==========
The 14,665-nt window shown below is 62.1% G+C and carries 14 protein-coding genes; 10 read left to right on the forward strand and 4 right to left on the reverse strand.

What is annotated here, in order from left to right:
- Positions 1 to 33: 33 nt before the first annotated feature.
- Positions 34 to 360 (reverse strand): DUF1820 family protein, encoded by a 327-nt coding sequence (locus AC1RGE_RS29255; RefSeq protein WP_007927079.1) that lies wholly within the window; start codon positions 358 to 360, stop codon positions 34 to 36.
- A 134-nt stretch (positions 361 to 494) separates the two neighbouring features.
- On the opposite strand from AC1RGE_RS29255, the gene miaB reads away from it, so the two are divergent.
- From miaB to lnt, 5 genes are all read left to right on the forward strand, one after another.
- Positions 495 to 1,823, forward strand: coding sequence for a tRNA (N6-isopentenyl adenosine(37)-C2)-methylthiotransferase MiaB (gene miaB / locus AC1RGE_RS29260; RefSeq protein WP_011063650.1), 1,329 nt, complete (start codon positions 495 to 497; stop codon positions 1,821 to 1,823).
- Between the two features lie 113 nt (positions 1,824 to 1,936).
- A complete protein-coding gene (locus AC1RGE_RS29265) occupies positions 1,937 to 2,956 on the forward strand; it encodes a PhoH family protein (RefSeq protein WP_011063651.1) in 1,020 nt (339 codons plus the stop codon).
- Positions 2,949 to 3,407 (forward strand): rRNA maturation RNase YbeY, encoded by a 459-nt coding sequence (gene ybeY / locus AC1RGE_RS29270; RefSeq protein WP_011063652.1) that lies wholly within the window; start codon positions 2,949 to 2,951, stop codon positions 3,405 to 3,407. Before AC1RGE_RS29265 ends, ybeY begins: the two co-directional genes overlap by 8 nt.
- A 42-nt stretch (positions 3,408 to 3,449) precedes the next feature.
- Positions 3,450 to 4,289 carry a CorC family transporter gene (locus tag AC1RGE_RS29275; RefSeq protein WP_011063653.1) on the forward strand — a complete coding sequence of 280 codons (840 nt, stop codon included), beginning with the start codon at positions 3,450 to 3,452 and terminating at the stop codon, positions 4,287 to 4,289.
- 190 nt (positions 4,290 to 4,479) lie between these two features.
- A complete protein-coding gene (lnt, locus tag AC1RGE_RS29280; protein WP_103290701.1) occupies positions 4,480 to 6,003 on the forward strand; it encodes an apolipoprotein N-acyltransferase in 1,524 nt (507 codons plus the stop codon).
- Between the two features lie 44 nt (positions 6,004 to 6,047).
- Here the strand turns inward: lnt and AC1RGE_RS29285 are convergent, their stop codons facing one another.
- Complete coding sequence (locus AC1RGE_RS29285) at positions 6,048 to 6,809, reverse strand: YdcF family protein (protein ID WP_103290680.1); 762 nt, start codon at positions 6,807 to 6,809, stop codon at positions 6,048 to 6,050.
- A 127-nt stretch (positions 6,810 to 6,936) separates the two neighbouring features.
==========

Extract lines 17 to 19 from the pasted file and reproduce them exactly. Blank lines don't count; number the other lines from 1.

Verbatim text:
- Here the strand turns inward: lnt and AC1RGE_RS29285 are convergent, their stop codons facing one another.
- Complete coding sequence (locus AC1RGE_RS29285) at positions 6,048 to 6,809, reverse strand: YdcF family protein (protein ID WP_103290680.1); 762 nt, start codon at positions 6,807 to 6,809, stop codon at positions 6,048 to 6,050.
- A 127-nt stretch (positions 6,810 to 6,936) separates the two neighbouring features.